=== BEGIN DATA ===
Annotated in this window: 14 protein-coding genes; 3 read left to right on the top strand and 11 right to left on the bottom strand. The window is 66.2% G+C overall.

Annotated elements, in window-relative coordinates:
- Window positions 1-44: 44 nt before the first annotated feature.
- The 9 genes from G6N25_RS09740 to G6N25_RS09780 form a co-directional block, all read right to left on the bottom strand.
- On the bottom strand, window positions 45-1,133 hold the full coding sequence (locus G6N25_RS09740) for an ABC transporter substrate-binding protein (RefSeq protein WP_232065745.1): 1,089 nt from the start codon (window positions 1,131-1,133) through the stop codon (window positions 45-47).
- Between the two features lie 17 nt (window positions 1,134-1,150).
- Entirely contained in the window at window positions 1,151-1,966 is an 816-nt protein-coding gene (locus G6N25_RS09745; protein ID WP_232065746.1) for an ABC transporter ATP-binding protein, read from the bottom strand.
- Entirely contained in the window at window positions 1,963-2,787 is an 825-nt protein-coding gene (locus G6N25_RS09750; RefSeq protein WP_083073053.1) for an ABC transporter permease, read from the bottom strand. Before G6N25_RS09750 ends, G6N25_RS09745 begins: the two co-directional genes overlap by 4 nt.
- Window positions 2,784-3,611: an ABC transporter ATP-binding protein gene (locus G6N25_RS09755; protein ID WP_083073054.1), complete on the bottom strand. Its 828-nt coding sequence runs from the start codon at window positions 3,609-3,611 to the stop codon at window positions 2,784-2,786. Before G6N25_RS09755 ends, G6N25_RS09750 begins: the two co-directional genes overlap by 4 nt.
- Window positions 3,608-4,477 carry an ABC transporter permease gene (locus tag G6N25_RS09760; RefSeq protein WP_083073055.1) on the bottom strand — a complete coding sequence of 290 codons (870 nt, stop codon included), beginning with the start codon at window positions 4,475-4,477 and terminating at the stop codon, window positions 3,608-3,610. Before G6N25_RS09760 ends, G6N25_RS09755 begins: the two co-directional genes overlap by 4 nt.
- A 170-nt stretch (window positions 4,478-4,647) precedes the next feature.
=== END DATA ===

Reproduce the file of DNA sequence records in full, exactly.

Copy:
Annotated in this window: 14 protein-coding genes; 3 read left to right on the top strand and 11 right to left on the bottom strand. The window is 66.2% G+C overall.

Annotated elements, in window-relative coordinates:
- Window positions 1-44: 44 nt before the first annotated feature.
- The 9 genes from G6N25_RS09740 to G6N25_RS09780 form a co-directional block, all read right to left on the bottom strand.
- On the bottom strand, window positions 45-1,133 hold the full coding sequence (locus G6N25_RS09740) for an ABC transporter substrate-binding protein (RefSeq protein WP_232065745.1): 1,089 nt from the start codon (window positions 1,131-1,133) through the stop codon (window positions 45-47).
- Between the two features lie 17 nt (window positions 1,134-1,150).
- Entirely contained in the window at window positions 1,151-1,966 is an 816-nt protein-coding gene (locus G6N25_RS09745; protein ID WP_232065746.1) for an ABC transporter ATP-binding protein, read from the bottom strand.
- Entirely contained in the window at window positions 1,963-2,787 is an 825-nt protein-coding gene (locus G6N25_RS09750; RefSeq protein WP_083073053.1) for an ABC transporter permease, read from the bottom strand. Before G6N25_RS09750 ends, G6N25_RS09745 begins: the two co-directional genes overlap by 4 nt.
- Window positions 2,784-3,611: an ABC transporter ATP-binding protein gene (locus G6N25_RS09755; protein ID WP_083073054.1), complete on the bottom strand. Its 828-nt coding sequence runs from the start codon at window positions 3,609-3,611 to the stop codon at window positions 2,784-2,786. Before G6N25_RS09755 ends, G6N25_RS09750 begins: the two co-directional genes overlap by 4 nt.
- Window positions 3,608-4,477 carry an ABC transporter permease gene (locus tag G6N25_RS09760; RefSeq protein WP_083073055.1) on the bottom strand — a complete coding sequence of 290 codons (870 nt, stop codon included), beginning with the start codon at window positions 4,475-4,477 and terminating at the stop codon, window positions 3,608-3,610. Before G6N25_RS09760 ends, G6N25_RS09755 begins: the two co-directional genes overlap by 4 nt.
- A 170-nt stretch (window positions 4,478-4,647) precedes the next feature.